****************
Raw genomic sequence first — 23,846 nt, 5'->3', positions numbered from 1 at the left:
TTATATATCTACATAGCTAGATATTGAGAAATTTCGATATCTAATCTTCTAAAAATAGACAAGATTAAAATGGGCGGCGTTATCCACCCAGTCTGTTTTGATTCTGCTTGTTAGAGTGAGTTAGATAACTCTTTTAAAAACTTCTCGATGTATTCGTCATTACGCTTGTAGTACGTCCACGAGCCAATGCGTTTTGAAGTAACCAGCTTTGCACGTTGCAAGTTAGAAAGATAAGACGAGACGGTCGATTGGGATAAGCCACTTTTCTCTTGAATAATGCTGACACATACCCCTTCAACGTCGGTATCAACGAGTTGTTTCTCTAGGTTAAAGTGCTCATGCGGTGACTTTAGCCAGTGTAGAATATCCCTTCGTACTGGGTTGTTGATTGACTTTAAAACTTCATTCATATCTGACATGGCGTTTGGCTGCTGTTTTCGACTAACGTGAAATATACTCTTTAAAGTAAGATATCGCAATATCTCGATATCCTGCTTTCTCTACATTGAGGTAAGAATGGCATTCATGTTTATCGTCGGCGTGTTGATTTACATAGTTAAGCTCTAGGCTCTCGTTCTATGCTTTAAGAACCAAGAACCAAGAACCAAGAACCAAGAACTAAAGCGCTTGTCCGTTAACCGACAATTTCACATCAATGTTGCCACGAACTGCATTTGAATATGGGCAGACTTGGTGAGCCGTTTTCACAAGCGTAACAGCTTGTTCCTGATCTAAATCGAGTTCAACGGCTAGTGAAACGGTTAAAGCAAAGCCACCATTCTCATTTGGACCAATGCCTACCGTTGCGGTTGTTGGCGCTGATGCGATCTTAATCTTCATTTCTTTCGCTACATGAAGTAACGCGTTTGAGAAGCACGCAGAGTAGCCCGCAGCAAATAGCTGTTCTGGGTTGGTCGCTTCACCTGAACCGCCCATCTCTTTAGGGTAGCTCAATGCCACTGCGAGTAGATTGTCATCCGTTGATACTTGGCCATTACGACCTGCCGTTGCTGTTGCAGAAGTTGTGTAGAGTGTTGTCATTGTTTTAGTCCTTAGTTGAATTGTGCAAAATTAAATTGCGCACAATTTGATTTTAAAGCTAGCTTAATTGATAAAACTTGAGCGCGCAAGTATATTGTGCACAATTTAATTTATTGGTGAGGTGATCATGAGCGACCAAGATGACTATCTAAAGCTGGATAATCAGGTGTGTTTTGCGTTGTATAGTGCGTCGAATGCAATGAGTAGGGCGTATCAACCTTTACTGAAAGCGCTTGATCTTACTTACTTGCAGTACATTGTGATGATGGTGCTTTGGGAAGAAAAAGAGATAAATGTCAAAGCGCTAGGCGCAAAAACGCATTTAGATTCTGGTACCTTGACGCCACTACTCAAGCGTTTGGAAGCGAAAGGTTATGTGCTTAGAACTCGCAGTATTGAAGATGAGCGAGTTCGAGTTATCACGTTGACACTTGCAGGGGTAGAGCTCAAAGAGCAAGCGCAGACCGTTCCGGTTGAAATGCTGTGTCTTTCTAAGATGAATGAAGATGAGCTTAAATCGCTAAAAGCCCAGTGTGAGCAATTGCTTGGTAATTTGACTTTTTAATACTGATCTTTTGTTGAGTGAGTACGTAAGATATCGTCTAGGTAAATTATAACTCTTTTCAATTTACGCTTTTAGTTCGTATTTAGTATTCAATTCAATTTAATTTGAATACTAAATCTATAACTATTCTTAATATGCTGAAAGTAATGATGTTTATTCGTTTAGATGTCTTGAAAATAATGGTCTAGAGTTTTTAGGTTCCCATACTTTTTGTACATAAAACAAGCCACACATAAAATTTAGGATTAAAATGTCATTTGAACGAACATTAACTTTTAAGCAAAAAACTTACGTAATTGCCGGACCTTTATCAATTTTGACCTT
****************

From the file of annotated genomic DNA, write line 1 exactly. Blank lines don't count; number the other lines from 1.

Raw genomic sequence first — 23,846 nt, 5'->3', positions numbered from 1 at the left: